Madam Swee s family had suspected that she died because the hospital did not have enough blood in its supply. Madam Swee s husband, Jason Low said, hospitalMessage 1 of 1 , Jul 10, 2007View Source"Madam Swee's family had suspected that she died because the hospital did not have enough blood in its supply."Madam Swee's husband, Jason Low said, hospital staff told him that a request for more blood would have to be approved by higher authorities."
Channel News Asia (11 July 2007)11 July 2007Dear Minister Khaw,The report in the Channel News Asia article attached is distressing, to say the least. If true, how can the government claim to be "first-world" with its "best-in-class" health care?Is it true that the woman died because the blood bank had insufficient blood, or if it had, bureaucracy that resulted in the delay of the transfusion contributed to the situation?Rgds===============================================Woman died of acute blood coagulation problem after giving birth
By Ng Baoying, Channel NewsAsia | Posted: 11 July 2007 0631 hrsSINGAPORE : A woman who died after giving birth to twins had succumbed to Disseminated Intra-vascular Coagulopathy (DIVC), an acute blood coagulation problem arising from massive bleeding and transfusion.
In a statement, a Raffles Hospital spokesman said 44-year-old Madam Swee Lay Kuan - who had a twin pregnancy - was admitted on July 5 for bleeding.
This was a result of a low-lying placenta (Placenta Praevia).
While in the ward, she continued to have bleeding.
As there was a continuing threat of premature labour, and in the interests of the twins' safety, Madam Swee was scheduled for Caesarean section on July 7.
During surgery, massive bleeding was encountered and emergency blood transfusion was immediately started.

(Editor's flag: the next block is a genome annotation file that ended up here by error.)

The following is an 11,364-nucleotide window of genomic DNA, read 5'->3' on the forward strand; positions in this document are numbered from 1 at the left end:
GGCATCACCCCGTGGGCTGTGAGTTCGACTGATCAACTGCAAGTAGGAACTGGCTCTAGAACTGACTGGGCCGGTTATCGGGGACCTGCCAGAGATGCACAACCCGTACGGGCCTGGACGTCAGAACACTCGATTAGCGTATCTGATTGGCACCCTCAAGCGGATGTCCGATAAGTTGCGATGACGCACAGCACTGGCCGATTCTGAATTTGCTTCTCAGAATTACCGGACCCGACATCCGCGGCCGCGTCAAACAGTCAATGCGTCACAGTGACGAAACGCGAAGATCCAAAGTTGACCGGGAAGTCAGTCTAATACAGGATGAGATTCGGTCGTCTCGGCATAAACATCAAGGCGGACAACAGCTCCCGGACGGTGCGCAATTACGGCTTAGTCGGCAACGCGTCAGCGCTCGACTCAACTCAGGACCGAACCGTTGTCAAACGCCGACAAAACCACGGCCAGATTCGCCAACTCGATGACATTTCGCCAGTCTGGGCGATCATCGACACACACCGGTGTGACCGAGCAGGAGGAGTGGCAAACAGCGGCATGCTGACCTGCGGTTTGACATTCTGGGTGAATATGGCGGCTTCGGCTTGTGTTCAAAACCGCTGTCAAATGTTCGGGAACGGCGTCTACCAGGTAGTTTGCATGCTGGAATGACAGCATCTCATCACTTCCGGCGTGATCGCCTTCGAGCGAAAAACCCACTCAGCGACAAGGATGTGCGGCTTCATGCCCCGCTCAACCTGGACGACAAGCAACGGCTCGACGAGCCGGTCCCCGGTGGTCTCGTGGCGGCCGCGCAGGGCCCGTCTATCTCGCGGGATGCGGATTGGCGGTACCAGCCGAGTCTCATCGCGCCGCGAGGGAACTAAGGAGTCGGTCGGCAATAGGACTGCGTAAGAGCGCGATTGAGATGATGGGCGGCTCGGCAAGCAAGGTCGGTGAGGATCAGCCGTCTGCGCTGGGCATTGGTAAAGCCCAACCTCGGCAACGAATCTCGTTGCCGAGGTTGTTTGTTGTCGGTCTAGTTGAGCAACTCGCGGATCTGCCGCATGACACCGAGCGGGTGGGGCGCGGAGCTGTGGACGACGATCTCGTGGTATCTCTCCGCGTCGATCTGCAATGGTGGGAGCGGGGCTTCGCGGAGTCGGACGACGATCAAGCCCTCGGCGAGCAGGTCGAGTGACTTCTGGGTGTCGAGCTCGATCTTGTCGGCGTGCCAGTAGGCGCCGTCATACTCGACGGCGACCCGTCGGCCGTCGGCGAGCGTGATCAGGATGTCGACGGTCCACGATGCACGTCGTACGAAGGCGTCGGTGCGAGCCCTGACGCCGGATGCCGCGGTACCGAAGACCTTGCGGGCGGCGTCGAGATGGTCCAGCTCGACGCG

The hospital obtained further units of blood from the Centre for Transfusion Medicine (CTM).
The spokesman added that as is customary in cases like this, relatives and well-wishers were requested to assist in replenishing of the stocks at CTM.
Madam Swee was given large amounts of blood and blood products while she was in the Intensive Care Unit.
But she developed and subsequently succumbed to DIVC, an acute blood coagulation problem.
The Bloodbank@HSA says blood is provided to all patients at all times, based on clinical needs.
And all bleeding emergencies are given first priority.
Madam Swee's family had suspected that she died because the hospital did not have enough blood in its supply.
According to the family, hospital staff had told them that its blood supply was running low.
Madam Swee's husband, Jason Low said, hospital staff told him that a request for more blood would have to be approved by higher authorities.
And if the family wanted more blood, they would have to round up others to donate some at the blood bank.
So on Sunday morning (8 July), about 200 of their relatives and friends turned up to donate blood at the blood bank.
And the family said, blood was released after that.
But Madam Swee died that night.
Her death certificate states that she died of cardio-respiratory failure, pending an investigation.
Her family is appreciative of the hard work put in by hospital staff but they felt that the process of withdrawing blood was too slow.
In response, the Bloodbank@HSA says all requests for blood and blood products for Madam Swee were fully supported.
And that the supply of blood is not dependant on replacement donation.
Every hospital holds units of emergency blood which can be given to patients immediately during any bleeding emergency.
If there is sudden, unanticipated, massive bleeding emergency, the hospital will send a sample of the patient's blood to the Bloodbank for group and cross matching.
The blood is then issued to the hospital porter immediately after cross matching, which can be processed within 30 minutes. - CNA/de
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